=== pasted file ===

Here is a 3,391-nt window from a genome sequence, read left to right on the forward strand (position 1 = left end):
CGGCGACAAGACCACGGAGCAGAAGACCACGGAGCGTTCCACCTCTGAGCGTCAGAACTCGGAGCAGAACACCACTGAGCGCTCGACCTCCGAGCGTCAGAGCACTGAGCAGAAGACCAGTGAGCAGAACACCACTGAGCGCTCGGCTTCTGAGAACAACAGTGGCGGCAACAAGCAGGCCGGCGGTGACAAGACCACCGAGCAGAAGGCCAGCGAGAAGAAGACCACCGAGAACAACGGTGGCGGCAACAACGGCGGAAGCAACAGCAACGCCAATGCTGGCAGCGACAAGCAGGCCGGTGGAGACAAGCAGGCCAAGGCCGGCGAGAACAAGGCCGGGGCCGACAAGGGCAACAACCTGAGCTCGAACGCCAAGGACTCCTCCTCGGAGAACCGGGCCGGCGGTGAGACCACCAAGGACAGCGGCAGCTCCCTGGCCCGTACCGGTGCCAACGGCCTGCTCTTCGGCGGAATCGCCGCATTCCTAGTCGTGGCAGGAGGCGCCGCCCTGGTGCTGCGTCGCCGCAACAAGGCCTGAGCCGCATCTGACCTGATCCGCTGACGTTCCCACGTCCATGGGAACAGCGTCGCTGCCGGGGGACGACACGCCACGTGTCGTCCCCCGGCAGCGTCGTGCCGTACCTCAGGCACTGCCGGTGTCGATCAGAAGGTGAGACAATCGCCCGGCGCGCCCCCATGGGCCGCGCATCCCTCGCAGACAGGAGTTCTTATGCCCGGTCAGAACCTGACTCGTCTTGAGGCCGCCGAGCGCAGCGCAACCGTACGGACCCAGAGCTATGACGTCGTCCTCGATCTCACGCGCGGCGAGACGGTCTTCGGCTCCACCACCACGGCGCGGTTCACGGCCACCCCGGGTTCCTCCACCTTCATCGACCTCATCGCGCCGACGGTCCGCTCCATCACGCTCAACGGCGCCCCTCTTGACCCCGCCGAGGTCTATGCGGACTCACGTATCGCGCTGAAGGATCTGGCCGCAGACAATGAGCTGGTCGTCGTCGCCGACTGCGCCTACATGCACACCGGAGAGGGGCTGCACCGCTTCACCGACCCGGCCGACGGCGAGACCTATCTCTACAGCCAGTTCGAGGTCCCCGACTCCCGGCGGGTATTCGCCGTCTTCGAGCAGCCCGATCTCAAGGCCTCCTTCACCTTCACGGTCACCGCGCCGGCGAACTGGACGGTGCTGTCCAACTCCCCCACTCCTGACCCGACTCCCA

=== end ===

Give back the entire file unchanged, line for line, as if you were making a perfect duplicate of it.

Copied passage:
Here is a 3,391-nt window from a genome sequence, read left to right on the forward strand (position 1 = left end):
CGGCGACAAGACCACGGAGCAGAAGACCACGGAGCGTTCCACCTCTGAGCGTCAGAACTCGGAGCAGAACACCACTGAGCGCTCGACCTCCGAGCGTCAGAGCACTGAGCAGAAGACCAGTGAGCAGAACACCACTGAGCGCTCGGCTTCTGAGAACAACAGTGGCGGCAACAAGCAGGCCGGCGGTGACAAGACCACCGAGCAGAAGGCCAGCGAGAAGAAGACCACCGAGAACAACGGTGGCGGCAACAACGGCGGAAGCAACAGCAACGCCAATGCTGGCAGCGACAAGCAGGCCGGTGGAGACAAGCAGGCCAAGGCCGGCGAGAACAAGGCCGGGGCCGACAAGGGCAACAACCTGAGCTCGAACGCCAAGGACTCCTCCTCGGAGAACCGGGCCGGCGGTGAGACCACCAAGGACAGCGGCAGCTCCCTGGCCCGTACCGGTGCCAACGGCCTGCTCTTCGGCGGAATCGCCGCATTCCTAGTCGTGGCAGGAGGCGCCGCCCTGGTGCTGCGTCGCCGCAACAAGGCCTGAGCCGCATCTGACCTGATCCGCTGACGTTCCCACGTCCATGGGAACAGCGTCGCTGCCGGGGGACGACACGCCACGTGTCGTCCCCCGGCAGCGTCGTGCCGTACCTCAGGCACTGCCGGTGTCGATCAGAAGGTGAGACAATCGCCCGGCGCGCCCCCATGGGCCGCGCATCCCTCGCAGACAGGAGTTCTTATGCCCGGTCAGAACCTGACTCGTCTTGAGGCCGCCGAGCGCAGCGCAACCGTACGGACCCAGAGCTATGACGTCGTCCTCGATCTCACGCGCGGCGAGACGGTCTTCGGCTCCACCACCACGGCGCGGTTCACGGCCACCCCGGGTTCCTCCACCTTCATCGACCTCATCGCGCCGACGGTCCGCTCCATCACGCTCAACGGCGCCCCTCTTGACCCCGCCGAGGTCTATGCGGACTCACGTATCGCGCTGAAGGATCTGGCCGCAGACAATGAGCTGGTCGTCGTCGCCGACTGCGCCTACATGCACACCGGAGAGGGGCTGCACCGCTTCACCGACCCGGCCGACGGCGAGACCTATCTCTACAGCCAGTTCGAGGTCCCCGACTCCCGGCGGGTATTCGCCGTCTTCGAGCAGCCCGATCTCAAGGCCTCCTTCACCTTCACGGTCACCGCGCCGGCGAACTGGACGGTGCTGTCCAACTCCCCCACTCCTGACCCGACTCCCA